The Mood and Rhetoric of Critique
Open lecture with Assistant Professor Ruth Mas University of Colorado 29 August 13:15 - 14:45
This lecture is concerned with the relationship between secularity and criticism in current debates about the nature of critique, and the critique of Islam, in order to identify the rhetorical mechanisms through which secular critique stabilizes, sustains and reproduces itself. The calls to examine the relationship between emotions and critique in a time of crisis have only increased since the turn of the century. Propelled by "new threats, new dangers, new tasks, and new targets," many are asking what has become of the critical feelings that are supposed to be held by progressives. The current lament is that critique has been infected with either "melancholy leftism" or "a new right wing frenzy." In order to begin to ask the question of what a critical spirit should feel like, this lecture focuses on how the very contexts and claims of criticism are authorized by the idea of crisis. The talk thus addresses the strategies and forms of the rhetoric of crisis that organize the relationship of crisis to critique. In doing so, I argue that the recognition of these new threats and new dangers as Islamic terror has escalated into a grammar of amplification, escalation, and hyperbole that sanctions the secular reform and critique of Islam.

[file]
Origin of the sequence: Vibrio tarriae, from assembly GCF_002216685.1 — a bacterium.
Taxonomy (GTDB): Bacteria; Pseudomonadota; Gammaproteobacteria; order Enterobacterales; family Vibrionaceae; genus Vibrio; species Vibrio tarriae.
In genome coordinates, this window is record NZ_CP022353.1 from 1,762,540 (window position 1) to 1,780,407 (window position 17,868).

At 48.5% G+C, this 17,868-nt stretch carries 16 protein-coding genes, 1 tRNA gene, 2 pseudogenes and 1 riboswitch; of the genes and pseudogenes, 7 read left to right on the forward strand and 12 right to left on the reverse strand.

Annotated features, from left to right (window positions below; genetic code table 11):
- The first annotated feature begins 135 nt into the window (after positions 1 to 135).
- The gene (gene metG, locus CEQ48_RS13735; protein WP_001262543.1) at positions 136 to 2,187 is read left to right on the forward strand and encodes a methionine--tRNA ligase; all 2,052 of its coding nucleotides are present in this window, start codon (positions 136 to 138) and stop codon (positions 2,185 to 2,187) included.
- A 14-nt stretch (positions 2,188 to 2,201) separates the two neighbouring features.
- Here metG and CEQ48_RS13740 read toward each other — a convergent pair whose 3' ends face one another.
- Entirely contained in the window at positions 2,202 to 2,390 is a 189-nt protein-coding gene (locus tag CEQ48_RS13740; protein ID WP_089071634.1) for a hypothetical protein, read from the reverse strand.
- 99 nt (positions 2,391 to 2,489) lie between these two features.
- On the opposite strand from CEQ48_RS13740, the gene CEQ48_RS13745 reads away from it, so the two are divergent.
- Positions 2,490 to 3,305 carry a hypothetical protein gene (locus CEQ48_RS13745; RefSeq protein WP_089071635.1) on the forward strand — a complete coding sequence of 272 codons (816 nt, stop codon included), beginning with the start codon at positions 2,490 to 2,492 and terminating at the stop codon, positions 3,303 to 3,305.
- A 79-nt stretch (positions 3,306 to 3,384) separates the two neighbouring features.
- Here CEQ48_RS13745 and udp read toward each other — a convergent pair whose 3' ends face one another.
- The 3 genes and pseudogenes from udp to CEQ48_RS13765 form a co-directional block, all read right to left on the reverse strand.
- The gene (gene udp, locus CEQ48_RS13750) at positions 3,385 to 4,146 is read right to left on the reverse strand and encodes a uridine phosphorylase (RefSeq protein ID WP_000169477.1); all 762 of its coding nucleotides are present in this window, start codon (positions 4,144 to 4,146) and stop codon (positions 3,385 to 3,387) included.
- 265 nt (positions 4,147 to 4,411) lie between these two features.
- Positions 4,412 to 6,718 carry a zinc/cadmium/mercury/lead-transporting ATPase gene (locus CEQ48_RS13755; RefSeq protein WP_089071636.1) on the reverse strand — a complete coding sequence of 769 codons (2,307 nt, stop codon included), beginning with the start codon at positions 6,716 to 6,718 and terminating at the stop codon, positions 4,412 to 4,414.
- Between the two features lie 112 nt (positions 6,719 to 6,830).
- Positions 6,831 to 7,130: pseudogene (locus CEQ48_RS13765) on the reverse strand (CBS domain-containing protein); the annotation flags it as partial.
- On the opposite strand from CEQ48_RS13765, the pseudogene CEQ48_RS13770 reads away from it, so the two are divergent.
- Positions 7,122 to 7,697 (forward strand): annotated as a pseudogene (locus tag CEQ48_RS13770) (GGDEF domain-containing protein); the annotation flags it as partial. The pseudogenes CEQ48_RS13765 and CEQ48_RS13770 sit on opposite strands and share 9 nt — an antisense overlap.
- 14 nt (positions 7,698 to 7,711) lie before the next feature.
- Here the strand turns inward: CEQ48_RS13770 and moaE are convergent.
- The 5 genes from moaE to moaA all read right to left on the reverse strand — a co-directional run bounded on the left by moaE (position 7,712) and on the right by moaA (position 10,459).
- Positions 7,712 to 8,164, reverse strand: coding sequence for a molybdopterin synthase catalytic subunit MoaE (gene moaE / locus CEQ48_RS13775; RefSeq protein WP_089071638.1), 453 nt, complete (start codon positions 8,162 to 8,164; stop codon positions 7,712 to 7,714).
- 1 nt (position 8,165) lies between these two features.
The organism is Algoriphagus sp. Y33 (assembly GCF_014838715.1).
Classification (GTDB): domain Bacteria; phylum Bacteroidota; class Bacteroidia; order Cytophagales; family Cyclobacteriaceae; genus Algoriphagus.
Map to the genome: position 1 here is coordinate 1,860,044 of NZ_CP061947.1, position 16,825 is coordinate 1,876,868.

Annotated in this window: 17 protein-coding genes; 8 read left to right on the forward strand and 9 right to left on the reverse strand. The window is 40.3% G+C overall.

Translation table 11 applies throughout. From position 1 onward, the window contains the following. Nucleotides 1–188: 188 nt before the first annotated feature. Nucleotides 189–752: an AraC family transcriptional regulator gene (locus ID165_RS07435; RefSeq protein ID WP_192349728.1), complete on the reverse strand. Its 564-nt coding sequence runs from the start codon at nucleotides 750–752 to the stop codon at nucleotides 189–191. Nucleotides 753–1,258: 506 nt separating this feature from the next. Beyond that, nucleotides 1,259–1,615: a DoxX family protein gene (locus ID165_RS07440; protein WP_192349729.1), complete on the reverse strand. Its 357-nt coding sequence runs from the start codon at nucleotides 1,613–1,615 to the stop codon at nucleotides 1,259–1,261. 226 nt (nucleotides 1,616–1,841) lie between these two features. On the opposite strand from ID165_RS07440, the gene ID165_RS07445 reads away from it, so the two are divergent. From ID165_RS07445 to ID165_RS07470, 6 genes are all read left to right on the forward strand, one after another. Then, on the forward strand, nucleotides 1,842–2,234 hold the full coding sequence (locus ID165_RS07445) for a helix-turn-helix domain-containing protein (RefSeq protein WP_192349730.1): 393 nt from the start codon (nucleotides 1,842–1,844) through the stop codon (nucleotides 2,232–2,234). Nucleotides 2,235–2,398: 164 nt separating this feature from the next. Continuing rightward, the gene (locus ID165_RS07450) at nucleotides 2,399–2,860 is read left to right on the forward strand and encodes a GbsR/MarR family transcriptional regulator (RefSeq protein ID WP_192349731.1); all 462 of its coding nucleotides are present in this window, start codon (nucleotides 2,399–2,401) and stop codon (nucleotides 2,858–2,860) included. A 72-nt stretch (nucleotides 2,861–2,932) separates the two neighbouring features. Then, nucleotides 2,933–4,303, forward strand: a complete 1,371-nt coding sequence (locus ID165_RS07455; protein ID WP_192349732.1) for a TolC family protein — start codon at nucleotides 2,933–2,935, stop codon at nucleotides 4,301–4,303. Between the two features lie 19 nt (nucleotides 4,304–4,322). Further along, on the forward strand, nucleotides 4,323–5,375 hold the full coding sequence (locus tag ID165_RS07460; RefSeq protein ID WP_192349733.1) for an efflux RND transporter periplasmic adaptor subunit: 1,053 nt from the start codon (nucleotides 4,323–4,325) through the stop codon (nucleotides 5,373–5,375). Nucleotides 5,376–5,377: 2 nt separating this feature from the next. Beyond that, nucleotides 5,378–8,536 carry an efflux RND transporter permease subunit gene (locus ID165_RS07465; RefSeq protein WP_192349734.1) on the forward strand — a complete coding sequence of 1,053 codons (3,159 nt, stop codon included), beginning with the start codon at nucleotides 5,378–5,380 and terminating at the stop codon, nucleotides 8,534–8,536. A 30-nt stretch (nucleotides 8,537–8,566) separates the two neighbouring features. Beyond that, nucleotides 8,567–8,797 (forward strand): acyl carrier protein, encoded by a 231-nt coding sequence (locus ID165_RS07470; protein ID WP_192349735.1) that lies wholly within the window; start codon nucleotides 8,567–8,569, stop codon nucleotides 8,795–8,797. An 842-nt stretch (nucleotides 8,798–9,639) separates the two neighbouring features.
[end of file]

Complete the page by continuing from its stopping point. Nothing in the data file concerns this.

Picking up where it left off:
Ruth Mas is Assistant Professor of Contemporary Islam at the University of Colorado and holds a Ph.D. from the University of Toronto (2006). Her research examines the intellectual and political dimensions of contemporary Islam. Mas is especially interested in the secularization of the Islamic discursive tradition and the implications for thinking about power, secularism, Muslim subjectivity and technologies of Islamic selfhood. These issues are addressed in a book project entitled, On Secular Islam; Time, Power and Tradition in Contemporary Islamic Thought. A second book in process, Critique and the Crisis of Islam, investigates the relationship between secularity and criticism in current debates about the nature of critique and its relevance to the study of contemporary Islam. In analyzing the rhetorical forms to which advocates for secular critique have turned in their denunciations of "Islamic terror," the book confronts recent attempts to rethink secularity and Islam.